Light Armor and Heavy Armor: You aren't going to get very far with these skills, not when you can die in a few petty hits. While armor doesn't exactly hurt, you'll have a difficult time getting these skills up while staying alive. You simply won't have enough opportunity to train them. However, the benefits of high level armor skills will save you a few units of encumbrance, and a Journeyman will still have good efficiency with their spells while wearing armor. It is generally far more effective mid-to-late game to not use armor at all. Focus on getting your Speed attribute up. You don't deflect enough damage to use armor effectively, so it is best to dodge it.
Armorer: Difficulty doesn't change how much damage your armor takes. But since you can't afford to take hits, don't expect your armor to get too badly damaged either. As always, the high level benefits are nice, but don't expect to get them without really forcing your skill up or paying a lot for training. Armorer can be trained without taking damage by using Disintegrate on your equipment or firing several arrows into the ground and repairing the bow. However, since you can only afford to take the best loot, and it is rare that you ever buy anything (as custom spells and enchantments are much more effective than store bought), going to a blacksmith to repair your armor shouldn't even dent your gold reserves mid-game, and especially not late-game. However, recharging is a different story, as it costs 1 gold per charge. For powerful weapons, like Mehrunes Razor, it can cost huge gold expenditures to keep the weapon up to snuff. The Razor has an average of 8000 charge, and consumes 80 per hit. That means that if you go to a merchant for recharge, you will spend near 100 gold for every time you hit something.
Destruction: This skill is crippled at the top difficulty. It's only useful for :getting through the tutorial sewers. It's a big enough magicka drain for normal difficulty users, so forget it here. That is, unless you use the spell stacking technique mentioned above, but that makes things too easy for some. Note that it is possible to still use this school to give an advantage to your conjured creatures. If you can weaken the enemy's armor and weapons at a distance - even just a little, your conjured creatures will last longer. You can also use that same technique to squeeze in some Armorer training from the damaged weapons and armor. The various weakness spells can also help your summoned Atronachs and spectral summons (Ghosts, Wraiths, etc.) do more damage when they attack. With Weakness spells being some of the cheapest in the game Magicka-wise, it's a good idea to aid your allies as much as possible for those times when you cannot afford to be in the fray yourself.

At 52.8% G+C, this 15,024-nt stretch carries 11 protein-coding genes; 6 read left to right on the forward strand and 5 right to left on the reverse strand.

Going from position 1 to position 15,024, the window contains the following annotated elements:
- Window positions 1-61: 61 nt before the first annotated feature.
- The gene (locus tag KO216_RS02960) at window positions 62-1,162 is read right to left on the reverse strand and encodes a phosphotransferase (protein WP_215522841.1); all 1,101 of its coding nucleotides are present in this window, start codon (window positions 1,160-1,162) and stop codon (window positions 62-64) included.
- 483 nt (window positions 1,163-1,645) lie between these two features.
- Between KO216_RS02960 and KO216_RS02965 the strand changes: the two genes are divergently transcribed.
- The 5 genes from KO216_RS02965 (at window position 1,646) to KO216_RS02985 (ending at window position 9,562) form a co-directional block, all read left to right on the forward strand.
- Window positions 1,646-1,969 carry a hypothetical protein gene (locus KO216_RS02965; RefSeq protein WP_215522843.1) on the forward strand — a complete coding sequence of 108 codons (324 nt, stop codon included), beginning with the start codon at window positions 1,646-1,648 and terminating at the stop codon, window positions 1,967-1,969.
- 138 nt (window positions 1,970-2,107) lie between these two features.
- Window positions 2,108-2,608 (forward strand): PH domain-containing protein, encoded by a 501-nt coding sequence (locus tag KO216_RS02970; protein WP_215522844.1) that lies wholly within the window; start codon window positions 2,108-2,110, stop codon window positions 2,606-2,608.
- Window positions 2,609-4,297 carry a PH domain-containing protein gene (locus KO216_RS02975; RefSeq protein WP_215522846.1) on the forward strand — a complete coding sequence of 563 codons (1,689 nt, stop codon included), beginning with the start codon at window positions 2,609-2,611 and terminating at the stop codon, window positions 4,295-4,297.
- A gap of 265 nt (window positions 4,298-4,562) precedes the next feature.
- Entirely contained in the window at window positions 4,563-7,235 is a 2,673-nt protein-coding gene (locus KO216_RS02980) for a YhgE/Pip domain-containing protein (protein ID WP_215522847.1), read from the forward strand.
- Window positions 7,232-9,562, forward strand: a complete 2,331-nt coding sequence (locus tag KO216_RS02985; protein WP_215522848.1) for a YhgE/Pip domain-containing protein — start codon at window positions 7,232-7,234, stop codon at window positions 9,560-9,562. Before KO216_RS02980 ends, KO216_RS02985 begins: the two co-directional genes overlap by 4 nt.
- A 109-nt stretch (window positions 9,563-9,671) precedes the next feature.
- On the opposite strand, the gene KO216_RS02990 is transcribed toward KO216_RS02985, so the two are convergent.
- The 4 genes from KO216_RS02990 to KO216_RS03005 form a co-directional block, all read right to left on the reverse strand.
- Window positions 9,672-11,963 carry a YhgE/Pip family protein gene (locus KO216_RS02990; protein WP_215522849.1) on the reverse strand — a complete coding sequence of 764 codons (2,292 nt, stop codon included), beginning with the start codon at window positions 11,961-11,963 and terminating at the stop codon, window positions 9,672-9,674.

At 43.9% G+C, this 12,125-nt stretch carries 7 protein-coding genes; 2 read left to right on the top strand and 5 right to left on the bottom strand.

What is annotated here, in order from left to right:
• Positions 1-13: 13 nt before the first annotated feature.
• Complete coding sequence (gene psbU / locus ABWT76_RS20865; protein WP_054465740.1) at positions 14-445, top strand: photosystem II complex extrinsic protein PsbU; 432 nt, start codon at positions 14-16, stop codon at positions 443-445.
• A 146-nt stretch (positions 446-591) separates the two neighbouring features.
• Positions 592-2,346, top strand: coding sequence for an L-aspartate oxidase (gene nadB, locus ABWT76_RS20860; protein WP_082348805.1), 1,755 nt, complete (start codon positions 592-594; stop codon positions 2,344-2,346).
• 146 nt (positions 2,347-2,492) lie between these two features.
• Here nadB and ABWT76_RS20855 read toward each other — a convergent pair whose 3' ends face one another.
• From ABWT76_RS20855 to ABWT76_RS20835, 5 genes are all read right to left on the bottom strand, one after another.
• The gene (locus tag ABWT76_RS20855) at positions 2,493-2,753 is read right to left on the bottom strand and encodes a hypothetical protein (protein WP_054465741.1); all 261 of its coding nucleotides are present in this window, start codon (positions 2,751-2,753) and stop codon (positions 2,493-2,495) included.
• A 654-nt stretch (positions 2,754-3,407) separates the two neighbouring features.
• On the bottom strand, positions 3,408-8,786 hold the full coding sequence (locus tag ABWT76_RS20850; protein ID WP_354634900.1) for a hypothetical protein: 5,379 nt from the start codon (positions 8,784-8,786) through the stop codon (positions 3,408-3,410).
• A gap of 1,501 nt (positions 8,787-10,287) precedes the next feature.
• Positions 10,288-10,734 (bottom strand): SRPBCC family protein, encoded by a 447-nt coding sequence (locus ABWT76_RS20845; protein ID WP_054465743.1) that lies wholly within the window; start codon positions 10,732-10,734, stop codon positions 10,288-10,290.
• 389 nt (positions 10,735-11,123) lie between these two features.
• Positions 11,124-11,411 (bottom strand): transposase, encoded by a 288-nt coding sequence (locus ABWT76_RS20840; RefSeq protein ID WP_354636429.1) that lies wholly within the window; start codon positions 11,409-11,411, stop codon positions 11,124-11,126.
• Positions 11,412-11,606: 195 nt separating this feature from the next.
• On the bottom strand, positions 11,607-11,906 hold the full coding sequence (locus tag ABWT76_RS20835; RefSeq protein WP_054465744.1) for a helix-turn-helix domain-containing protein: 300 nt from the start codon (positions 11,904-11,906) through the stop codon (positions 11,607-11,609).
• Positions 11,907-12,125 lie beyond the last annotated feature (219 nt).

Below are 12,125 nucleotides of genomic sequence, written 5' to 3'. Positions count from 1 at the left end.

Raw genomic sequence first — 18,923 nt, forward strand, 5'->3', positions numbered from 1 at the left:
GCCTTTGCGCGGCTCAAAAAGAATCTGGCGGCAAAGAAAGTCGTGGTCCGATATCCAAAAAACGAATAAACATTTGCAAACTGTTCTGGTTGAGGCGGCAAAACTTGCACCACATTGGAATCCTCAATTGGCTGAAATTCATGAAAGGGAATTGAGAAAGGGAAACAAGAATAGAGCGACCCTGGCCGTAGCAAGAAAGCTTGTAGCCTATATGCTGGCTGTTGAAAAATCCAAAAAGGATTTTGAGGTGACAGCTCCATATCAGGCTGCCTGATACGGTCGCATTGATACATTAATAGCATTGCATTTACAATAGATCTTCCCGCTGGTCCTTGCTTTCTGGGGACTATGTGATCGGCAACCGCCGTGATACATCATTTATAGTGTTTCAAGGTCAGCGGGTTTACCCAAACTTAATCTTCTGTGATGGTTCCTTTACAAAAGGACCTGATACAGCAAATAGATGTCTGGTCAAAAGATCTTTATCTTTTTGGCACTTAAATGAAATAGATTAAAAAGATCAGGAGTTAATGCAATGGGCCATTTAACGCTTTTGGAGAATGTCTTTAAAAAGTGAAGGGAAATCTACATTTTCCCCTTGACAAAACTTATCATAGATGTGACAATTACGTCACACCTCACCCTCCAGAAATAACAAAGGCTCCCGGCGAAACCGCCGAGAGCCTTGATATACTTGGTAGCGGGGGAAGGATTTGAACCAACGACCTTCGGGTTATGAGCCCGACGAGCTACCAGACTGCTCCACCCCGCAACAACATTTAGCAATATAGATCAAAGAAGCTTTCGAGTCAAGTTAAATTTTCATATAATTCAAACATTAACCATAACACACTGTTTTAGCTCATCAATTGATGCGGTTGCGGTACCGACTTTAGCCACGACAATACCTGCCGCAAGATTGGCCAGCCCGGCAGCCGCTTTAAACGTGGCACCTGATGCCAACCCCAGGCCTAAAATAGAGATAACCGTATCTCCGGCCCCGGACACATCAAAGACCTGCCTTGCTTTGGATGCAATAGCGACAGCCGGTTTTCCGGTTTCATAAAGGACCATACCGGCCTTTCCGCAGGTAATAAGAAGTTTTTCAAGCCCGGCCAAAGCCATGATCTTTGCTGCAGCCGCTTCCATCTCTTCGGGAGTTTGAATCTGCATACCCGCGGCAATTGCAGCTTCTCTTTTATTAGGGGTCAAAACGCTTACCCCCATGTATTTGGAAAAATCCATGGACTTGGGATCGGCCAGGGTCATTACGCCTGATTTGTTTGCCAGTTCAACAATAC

Blade, Blunt, and Hand to Hand: A max difficulty game cripples these skills badly. Don't expect to be a raging solo barbarian, you're simply going to get creamed. Sneak attacks will still be somewhat useful, but it will be hard to get enough of them in to kill a foe. You might want to use a dagger to deliver poison if you find yourself in close combat, but that's about it.
As you can notice, all 3 endurance skills are very difficult to use at high difficulty. But in order to get your endurance, and thus your HPs up, you HAVE to use them at least a little. Same thing with the strength skills. It's a good idea to spend your training money on these skills, so that you won't die repeatedly trying to get them up elsewhere. Otherwise, the individual skill pages and the Increasing Skills article provide tips on how to increase these skills.